## Topical Courses

These are courses about a specific topic which generally require little in the way of prerequisites (typically high school math). All of these courses are intended for non-science majors. Some courses (Astronomy and Cosmology) are listed in the bulletin under Astronomy (ASTR) and the rest are listed as Physics (PHYS).

**Stars, Planets and Life**

**Professors:** William Briscoe, Kalvir Dhuga, Leonard Maximon, William Parke**Textbook:** "The Cosmic Perspective," by Bennet

This course is an introductory general survey course in astronomy for non-science majors. This course introduces the Earth and its environs from the astronomical perspective, including known principles and logic behind what we see. This course incudes a laboratory component. There are no prerequisites, but the student is expected to have a command of mathematics at the college algebra level. The student does NOT have to take Astro 2 to take this course.

**Introduction to the Cosmos**

**Professors:** William Briscoe, Kalvir Dhuga, Leonard Maximon, William Parke

This course is an introductory general survey course in astronomy for non-science majors. This course introduces how the Universe behaves at large scales, including known principles and logic behind what we see. It incudes a laboratory component. There are no prerequisites, but the student is expected to have a command of mathematics at the college algebra level. The student does NOT have to take Astro 1 to take this course.

**How Things Work**

**Professor**: Gerald Feldman**Text:** "How Things Work," by Louis Bloomfield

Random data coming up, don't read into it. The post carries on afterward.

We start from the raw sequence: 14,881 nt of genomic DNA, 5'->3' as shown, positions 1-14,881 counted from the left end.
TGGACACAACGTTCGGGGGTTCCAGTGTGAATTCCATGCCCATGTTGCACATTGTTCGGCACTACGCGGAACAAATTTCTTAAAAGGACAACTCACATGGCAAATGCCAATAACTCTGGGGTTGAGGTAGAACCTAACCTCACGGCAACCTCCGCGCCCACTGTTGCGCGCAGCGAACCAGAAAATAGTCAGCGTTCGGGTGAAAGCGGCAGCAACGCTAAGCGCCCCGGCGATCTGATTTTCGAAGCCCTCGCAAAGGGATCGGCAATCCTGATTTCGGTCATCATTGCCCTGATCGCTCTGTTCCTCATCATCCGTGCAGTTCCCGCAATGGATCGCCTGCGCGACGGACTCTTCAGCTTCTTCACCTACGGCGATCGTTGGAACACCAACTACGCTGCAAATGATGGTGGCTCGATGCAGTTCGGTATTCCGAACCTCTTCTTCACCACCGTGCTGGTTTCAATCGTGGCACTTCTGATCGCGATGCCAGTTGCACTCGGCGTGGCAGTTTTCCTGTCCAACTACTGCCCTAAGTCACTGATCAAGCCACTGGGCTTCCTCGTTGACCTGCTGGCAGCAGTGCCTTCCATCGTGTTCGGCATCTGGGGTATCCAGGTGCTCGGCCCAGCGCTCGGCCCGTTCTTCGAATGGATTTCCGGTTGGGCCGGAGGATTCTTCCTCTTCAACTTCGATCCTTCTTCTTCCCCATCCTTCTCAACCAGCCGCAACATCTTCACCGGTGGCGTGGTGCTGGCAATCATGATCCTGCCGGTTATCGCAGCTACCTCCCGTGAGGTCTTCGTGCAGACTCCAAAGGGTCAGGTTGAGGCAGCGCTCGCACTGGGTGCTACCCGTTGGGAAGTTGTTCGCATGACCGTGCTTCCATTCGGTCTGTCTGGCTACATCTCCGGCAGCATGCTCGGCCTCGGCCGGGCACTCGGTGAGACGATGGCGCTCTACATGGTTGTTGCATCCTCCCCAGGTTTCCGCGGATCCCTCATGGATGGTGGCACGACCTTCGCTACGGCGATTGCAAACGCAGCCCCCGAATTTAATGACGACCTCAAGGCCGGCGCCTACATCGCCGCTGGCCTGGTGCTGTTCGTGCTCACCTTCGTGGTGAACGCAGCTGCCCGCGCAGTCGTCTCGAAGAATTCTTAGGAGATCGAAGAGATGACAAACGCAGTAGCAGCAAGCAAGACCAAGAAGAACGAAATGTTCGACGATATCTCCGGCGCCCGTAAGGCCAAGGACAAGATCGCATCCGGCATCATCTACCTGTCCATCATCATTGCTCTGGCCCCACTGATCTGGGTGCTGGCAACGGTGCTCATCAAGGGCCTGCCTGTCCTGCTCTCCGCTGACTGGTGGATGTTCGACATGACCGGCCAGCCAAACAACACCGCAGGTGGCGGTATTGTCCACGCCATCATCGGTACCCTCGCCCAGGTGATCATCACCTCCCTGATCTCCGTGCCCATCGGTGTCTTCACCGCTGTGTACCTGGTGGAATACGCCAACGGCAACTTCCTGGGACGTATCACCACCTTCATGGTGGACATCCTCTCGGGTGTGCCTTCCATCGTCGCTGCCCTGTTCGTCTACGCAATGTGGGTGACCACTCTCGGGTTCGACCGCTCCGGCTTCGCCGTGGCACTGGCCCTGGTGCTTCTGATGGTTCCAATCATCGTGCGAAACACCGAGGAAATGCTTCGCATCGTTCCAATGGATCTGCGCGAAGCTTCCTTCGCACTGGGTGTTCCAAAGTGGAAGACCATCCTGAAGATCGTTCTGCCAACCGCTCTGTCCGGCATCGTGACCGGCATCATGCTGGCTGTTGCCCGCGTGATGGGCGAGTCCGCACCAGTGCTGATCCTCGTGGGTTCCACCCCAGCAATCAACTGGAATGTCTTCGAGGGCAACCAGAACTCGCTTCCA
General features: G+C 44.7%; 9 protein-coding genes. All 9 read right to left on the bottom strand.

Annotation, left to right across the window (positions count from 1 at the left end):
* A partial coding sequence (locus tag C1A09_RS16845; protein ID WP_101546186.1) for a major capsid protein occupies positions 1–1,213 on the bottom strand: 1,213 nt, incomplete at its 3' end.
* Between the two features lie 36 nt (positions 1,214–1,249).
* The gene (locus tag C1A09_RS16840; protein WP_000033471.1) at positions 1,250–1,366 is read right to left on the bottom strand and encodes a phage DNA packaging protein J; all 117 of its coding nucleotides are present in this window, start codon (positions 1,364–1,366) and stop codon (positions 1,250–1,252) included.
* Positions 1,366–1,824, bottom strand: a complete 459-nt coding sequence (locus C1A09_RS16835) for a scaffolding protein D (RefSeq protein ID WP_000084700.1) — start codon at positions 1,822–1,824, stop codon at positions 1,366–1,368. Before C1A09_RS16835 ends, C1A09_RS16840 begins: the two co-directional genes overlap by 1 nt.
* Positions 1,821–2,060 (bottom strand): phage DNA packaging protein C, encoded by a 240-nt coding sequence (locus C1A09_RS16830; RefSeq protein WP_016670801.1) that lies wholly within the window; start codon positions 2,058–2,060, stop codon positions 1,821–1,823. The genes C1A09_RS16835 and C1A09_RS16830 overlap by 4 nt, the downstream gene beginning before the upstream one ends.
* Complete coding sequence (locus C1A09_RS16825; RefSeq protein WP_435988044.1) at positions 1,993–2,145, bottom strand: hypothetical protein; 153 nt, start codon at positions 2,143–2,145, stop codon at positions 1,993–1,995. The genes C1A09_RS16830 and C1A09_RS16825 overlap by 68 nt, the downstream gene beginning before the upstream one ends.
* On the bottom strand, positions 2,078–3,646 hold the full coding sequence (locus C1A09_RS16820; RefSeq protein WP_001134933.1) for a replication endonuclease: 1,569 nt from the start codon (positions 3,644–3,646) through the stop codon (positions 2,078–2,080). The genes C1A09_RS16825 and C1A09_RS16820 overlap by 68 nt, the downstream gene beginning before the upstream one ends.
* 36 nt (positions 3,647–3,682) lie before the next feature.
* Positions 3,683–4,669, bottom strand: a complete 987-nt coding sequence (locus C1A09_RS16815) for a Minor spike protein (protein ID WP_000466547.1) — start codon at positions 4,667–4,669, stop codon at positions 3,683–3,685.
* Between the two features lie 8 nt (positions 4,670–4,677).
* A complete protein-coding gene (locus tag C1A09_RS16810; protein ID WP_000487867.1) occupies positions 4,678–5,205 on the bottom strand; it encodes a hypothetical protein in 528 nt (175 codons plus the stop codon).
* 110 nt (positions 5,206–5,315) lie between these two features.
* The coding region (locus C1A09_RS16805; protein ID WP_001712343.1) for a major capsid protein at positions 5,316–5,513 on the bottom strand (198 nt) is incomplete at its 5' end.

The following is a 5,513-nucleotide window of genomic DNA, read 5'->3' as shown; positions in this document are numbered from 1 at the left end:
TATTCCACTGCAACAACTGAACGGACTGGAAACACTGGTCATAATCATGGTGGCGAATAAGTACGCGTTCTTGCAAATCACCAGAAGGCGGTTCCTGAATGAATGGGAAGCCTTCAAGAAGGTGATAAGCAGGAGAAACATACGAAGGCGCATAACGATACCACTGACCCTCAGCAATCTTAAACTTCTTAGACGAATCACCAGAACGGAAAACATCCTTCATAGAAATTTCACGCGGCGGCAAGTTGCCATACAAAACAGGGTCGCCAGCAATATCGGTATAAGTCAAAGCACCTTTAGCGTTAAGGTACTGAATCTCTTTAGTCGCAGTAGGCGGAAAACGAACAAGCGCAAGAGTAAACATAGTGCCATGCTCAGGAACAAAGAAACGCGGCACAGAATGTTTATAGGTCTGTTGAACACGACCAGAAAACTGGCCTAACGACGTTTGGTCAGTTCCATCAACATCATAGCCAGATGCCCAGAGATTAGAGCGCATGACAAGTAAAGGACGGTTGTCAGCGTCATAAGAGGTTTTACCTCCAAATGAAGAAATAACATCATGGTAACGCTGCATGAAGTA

This course is an introductory general survey course in physics for non-science majors. The basic idea of the course is to examine common objects with which you are familiar from everyday life and to see what makes them work. This will involve a vast array of physics principles, which will be presented in the context of the objects that we will be studying.

This course is intended to be a fun course to help students learn how things actually work. Hopefully, by the end of the course, students will understand and appreciate many things about the world around them that they did not fully understand or appreciate before. But even more, hopefully students will have new questions they never even thought of when the course started, and that this gentle touch into physics will spark their curiosity about the intriguing puzzles that surround us every day.

The student will need some basic mathematical skills, such as high school algebra and trigonometry (but not calculus).